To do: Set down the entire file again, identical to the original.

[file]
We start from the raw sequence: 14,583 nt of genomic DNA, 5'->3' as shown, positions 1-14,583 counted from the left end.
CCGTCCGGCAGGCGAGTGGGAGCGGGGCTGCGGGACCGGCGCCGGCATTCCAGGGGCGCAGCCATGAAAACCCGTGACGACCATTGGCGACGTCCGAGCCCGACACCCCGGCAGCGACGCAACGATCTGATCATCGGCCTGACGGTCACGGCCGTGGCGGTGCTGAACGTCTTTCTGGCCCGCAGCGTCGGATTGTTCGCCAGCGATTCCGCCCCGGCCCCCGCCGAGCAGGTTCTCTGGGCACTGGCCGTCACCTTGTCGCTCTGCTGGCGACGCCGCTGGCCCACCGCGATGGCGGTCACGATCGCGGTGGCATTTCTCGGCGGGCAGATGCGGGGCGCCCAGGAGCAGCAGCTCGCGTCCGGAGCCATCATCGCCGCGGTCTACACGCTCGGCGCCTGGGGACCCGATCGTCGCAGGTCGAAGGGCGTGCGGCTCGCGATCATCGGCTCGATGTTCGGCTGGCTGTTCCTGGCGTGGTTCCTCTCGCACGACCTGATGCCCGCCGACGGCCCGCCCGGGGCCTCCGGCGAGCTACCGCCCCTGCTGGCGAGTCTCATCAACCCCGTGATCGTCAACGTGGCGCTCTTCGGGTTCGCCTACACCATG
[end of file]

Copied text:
We start from the raw sequence: 14,583 nt of genomic DNA, 5'->3' as shown, positions 1-14,583 counted from the left end.
CCGTCCGGCAGGCGAGTGGGAGCGGGGCTGCGGGACCGGCGCCGGCATTCCAGGGGCGCAGCCATGAAAACCCGTGACGACCATTGGCGACGTCCGAGCCCGACACCCCGGCAGCGACGCAACGATCTGATCATCGGCCTGACGGTCACGGCCGTGGCGGTGCTGAACGTCTTTCTGGCCCGCAGCGTCGGATTGTTCGCCAGCGATTCCGCCCCGGCCCCCGCCGAGCAGGTTCTCTGGGCACTGGCCGTCACCTTGTCGCTCTGCTGGCGACGCCGCTGGCCCACCGCGATGGCGGTCACGATCGCGGTGGCATTTCTCGGCGGGCAGATGCGGGGCGCCCAGGAGCAGCAGCTCGCGTCCGGAGCCATCATCGCCGCGGTCTACACGCTCGGCGCCTGGGGACCCGATCGTCGCAGGTCGAAGGGCGTGCGGCTCGCGATCATCGGCTCGATGTTCGGCTGGCTGTTCCTGGCGTGGTTCCTCTCGCACGACCTGATGCCCGCCGACGGCCCGCCCGGGGCCTCCGGCGAGCTACCGCCCCTGCTGGCGAGTCTCATCAACCCCGTGATCGTCAACGTGGCGCTCTTCGGGTTCGCCTACACCATG